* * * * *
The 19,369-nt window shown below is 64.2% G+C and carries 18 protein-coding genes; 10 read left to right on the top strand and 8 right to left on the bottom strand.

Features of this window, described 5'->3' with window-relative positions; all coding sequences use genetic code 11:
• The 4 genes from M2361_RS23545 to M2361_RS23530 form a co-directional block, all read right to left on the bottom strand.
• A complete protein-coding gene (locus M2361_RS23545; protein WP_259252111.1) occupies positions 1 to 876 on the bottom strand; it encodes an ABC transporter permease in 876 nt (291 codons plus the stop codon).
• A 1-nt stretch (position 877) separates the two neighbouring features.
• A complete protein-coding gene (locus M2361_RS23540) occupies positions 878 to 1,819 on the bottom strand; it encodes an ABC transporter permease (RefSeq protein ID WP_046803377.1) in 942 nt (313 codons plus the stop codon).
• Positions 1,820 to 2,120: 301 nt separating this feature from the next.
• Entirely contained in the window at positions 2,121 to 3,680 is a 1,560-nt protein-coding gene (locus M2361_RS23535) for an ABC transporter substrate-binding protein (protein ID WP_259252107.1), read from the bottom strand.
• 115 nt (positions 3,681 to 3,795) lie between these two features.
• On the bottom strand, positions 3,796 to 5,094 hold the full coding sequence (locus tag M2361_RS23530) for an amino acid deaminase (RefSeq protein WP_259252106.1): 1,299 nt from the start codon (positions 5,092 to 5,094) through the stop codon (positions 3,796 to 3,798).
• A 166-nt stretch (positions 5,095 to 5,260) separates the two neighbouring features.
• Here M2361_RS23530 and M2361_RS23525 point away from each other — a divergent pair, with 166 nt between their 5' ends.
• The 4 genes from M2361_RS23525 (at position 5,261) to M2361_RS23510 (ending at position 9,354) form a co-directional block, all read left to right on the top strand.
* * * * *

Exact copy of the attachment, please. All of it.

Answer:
The 19,369-nt window shown below is 64.2% G+C and carries 18 protein-coding genes; 10 read left to right on the top strand and 8 right to left on the bottom strand.

Features of this window, described 5'->3' with window-relative positions; all coding sequences use genetic code 11:
• The 4 genes from M2361_RS23545 to M2361_RS23530 form a co-directional block, all read right to left on the bottom strand.
• A complete protein-coding gene (locus M2361_RS23545; protein WP_259252111.1) occupies positions 1 to 876 on the bottom strand; it encodes an ABC transporter permease in 876 nt (291 codons plus the stop codon).
• A 1-nt stretch (position 877) separates the two neighbouring features.
• A complete protein-coding gene (locus M2361_RS23540) occupies positions 878 to 1,819 on the bottom strand; it encodes an ABC transporter permease (RefSeq protein ID WP_046803377.1) in 942 nt (313 codons plus the stop codon).
• Positions 1,820 to 2,120: 301 nt separating this feature from the next.
• Entirely contained in the window at positions 2,121 to 3,680 is a 1,560-nt protein-coding gene (locus M2361_RS23535) for an ABC transporter substrate-binding protein (protein ID WP_259252107.1), read from the bottom strand.
• 115 nt (positions 3,681 to 3,795) lie between these two features.
• On the bottom strand, positions 3,796 to 5,094 hold the full coding sequence (locus tag M2361_RS23530) for an amino acid deaminase (RefSeq protein WP_259252106.1): 1,299 nt from the start codon (positions 5,092 to 5,094) through the stop codon (positions 3,796 to 3,798).
• A 166-nt stretch (positions 5,095 to 5,260) separates the two neighbouring features.
• Here M2361_RS23530 and M2361_RS23525 point away from each other — a divergent pair, with 166 nt between their 5' ends.
• The 4 genes from M2361_RS23525 (at position 5,261) to M2361_RS23510 (ending at position 9,354) form a co-directional block, all read left to right on the top strand.